I have problems getting some of the books here, and am reluctant to spend much at the moment because of some other upcoming expenses. So I'm voting for only three books:

2 to Shakespearean Tragedy
2 to Aspects of the Novel
2 to The Road to Middle Earth
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#4  bfisher 02-01-2017, 11:55 PM
I checked on the availability of a few of the titles in Canada, may be available elsewhere from other vendors (sorry, don't know how to travel)

The Chesterton is free here; I like the quality of the Adelaide epubs
https://ebooks.adelaide.edu.au/c/chesterton/gk/victorian-age-in-literature/

The C.S. Lewis is available from Amazon.ca for $CDN 0.99
https://www.amazon.ca/Preface-Paradise-Lost-Delivered-University/dp/0195003454 $CDN 0.99
Kobo.ca wants me to buy his complete works - for a mere $500+


Yeats, The Man And The Masks $CDN 5.46
https://www.amazon.ca/dp/B01BPMZTV6
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#5  Bookworm_Girl 02-02-2017, 01:40 AM
I will start with the following votes:

2 for Celtic Dawn
2 for Aspects of the Novel
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#6  bfisher 02-02-2017, 10:47 AM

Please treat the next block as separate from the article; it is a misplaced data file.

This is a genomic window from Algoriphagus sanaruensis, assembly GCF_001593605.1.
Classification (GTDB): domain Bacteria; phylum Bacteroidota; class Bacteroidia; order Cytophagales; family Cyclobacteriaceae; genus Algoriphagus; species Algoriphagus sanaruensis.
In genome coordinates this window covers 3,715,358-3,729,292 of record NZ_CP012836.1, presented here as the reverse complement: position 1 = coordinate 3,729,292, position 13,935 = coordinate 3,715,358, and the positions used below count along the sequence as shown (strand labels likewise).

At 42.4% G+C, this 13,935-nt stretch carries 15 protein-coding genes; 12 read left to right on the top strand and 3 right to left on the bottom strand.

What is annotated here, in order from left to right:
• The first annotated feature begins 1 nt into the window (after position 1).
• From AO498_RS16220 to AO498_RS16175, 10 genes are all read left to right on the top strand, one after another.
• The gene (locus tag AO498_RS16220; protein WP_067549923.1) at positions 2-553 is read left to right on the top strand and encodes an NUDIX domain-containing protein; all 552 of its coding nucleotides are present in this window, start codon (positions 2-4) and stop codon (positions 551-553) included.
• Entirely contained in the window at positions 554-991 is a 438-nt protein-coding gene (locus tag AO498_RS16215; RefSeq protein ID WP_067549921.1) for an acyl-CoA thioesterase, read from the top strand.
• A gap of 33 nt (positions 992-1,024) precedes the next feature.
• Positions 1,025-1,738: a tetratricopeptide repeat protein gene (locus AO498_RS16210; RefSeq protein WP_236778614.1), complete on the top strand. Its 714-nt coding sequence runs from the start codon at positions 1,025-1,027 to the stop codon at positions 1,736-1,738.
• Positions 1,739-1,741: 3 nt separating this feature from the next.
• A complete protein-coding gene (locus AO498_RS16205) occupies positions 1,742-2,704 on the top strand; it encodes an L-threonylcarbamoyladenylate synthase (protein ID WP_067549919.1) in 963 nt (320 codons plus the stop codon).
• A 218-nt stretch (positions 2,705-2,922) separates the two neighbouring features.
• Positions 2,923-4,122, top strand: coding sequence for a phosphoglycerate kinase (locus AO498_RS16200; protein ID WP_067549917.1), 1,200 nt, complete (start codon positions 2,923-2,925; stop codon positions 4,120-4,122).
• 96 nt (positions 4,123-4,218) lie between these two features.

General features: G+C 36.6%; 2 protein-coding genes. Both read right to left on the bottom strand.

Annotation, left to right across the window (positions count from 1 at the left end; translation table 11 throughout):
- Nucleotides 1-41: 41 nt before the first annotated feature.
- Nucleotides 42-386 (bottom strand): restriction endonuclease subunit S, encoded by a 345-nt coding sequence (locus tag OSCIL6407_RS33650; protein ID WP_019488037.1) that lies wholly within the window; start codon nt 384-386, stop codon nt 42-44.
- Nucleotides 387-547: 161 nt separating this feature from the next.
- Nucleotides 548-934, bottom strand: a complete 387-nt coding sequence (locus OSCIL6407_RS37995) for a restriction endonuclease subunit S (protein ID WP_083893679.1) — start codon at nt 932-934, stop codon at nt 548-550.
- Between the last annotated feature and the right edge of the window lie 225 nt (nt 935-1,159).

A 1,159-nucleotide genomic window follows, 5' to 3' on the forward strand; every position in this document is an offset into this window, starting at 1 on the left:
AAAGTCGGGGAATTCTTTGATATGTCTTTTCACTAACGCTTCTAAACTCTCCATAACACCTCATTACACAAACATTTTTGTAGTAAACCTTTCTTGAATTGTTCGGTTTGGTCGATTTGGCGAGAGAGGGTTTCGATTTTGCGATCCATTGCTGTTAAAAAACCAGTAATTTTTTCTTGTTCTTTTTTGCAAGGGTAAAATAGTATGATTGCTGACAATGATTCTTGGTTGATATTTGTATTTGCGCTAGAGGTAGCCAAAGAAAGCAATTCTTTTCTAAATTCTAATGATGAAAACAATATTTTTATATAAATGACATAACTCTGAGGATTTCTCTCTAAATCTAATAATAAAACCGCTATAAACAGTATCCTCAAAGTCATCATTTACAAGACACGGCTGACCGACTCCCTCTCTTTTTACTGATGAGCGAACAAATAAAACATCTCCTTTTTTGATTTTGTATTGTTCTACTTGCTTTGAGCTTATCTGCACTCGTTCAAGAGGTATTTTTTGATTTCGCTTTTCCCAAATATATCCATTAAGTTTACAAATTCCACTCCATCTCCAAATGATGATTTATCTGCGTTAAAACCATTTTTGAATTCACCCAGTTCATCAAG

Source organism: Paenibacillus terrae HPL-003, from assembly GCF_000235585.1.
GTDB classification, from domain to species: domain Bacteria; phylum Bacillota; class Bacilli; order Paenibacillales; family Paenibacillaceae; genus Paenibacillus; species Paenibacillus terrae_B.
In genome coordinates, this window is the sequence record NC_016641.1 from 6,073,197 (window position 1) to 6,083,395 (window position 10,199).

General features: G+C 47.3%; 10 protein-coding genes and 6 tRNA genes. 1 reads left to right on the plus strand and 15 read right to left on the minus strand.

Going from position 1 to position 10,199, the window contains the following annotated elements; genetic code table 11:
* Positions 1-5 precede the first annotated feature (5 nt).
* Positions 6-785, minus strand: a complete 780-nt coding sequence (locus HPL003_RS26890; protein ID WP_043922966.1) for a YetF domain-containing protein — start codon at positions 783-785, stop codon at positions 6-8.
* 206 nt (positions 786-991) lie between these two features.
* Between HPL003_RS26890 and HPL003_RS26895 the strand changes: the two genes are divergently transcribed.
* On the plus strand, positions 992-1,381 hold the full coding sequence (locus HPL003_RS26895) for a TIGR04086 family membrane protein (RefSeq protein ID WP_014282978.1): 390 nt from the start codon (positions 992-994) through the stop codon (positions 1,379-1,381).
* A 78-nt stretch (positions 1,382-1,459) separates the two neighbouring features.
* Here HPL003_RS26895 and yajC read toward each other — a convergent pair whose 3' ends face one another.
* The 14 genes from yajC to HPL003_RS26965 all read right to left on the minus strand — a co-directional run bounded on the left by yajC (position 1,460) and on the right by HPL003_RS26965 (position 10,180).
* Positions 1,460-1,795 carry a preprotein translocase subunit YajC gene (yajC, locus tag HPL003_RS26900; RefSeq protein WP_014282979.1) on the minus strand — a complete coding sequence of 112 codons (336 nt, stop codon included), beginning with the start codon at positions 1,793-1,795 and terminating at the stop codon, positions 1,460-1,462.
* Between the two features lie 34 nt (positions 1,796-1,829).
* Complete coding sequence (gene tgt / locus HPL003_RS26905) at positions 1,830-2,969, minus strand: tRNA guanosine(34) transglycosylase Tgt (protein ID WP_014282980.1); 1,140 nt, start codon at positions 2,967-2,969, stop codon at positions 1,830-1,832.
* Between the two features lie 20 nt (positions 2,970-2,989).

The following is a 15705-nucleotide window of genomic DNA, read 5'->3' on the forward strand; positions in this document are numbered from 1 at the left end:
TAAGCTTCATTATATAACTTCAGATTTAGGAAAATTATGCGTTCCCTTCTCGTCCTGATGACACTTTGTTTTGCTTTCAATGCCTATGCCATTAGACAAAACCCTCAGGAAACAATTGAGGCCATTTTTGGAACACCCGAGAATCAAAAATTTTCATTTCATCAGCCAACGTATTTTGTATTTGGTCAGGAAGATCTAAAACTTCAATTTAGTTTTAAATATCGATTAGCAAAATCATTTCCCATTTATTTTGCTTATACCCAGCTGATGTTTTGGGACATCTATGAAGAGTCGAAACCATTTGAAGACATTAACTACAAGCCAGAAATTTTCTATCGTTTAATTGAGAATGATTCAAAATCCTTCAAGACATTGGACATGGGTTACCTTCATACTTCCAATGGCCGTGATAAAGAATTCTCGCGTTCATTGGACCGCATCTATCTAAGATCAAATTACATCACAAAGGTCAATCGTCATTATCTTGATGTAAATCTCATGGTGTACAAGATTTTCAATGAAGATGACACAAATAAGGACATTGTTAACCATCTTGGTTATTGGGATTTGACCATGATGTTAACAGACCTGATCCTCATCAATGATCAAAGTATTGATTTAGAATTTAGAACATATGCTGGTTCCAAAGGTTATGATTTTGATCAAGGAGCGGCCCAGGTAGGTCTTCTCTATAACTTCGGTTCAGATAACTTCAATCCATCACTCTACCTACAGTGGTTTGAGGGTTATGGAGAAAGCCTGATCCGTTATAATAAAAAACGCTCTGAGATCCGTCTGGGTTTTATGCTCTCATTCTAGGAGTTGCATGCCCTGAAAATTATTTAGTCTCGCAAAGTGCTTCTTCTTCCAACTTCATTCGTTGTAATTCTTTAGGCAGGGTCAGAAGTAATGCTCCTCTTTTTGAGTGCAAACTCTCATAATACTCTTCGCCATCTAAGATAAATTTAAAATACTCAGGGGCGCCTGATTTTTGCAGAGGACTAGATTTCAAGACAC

I'll start with the following:

2 votes for Aspects of the Novel by E.M. Forster
At some point in my life I have to read something by Forster

2 votes for Seven Types of Ambiguity by William Empson
Having not read this when I was supposed to, it seems fair play to read it now when I don't have to.

2 votes for The Victorian Age in Literature by G.K. Chesterton
I dipped into it to get his take on Tennyson (I'm currently reading In Memoriam). He was delightfully sarcastic on Tennyson, and slagged In Memoriam for all the wrong reasons. I expect it to be a treat to read.
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#7  Bookpossum 02-02-2017, 05:38 PM
You have convinced me, bfisher!

2 votes for G K Chesterton.

Glad you approve of Adelaide University. It's a good source.
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#8  Billi 02-03-2017, 11:59 AM
I will give one vote to
- A. C. Bradley
- E. M. Forster
- Ulick O'Connor
- William Empson

and two votes to
- G. K. Chesterton
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#9  sun surfer 02-04-2017, 10:26 AM
One day left to vote. Whichever author wins, this is an initial-friendly bunch!
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#10  bfisher 02-04-2017, 12:10 PM
Quote sun surfer
One day left to vote. Whichever author wins, this is an initial-friendly bunch!


I believe that I still have 3 votes left, so:
1 vote for Yeats: The Man and the Masks by Richard Ellmann
1 vote for Shakespearean Tragedy by A.C. Bradley
1 vote for The Great Tradition by F.R. Leavis

This was a fantastic list, fantasyfan. Any book on the list would be an interesting read, more a question of availability where one happens to live for some of them.

"Two roads diverged in a yellow wood,
And sorry I could not travel both
And be one traveler"
- Robert Frost, The Road Not Taken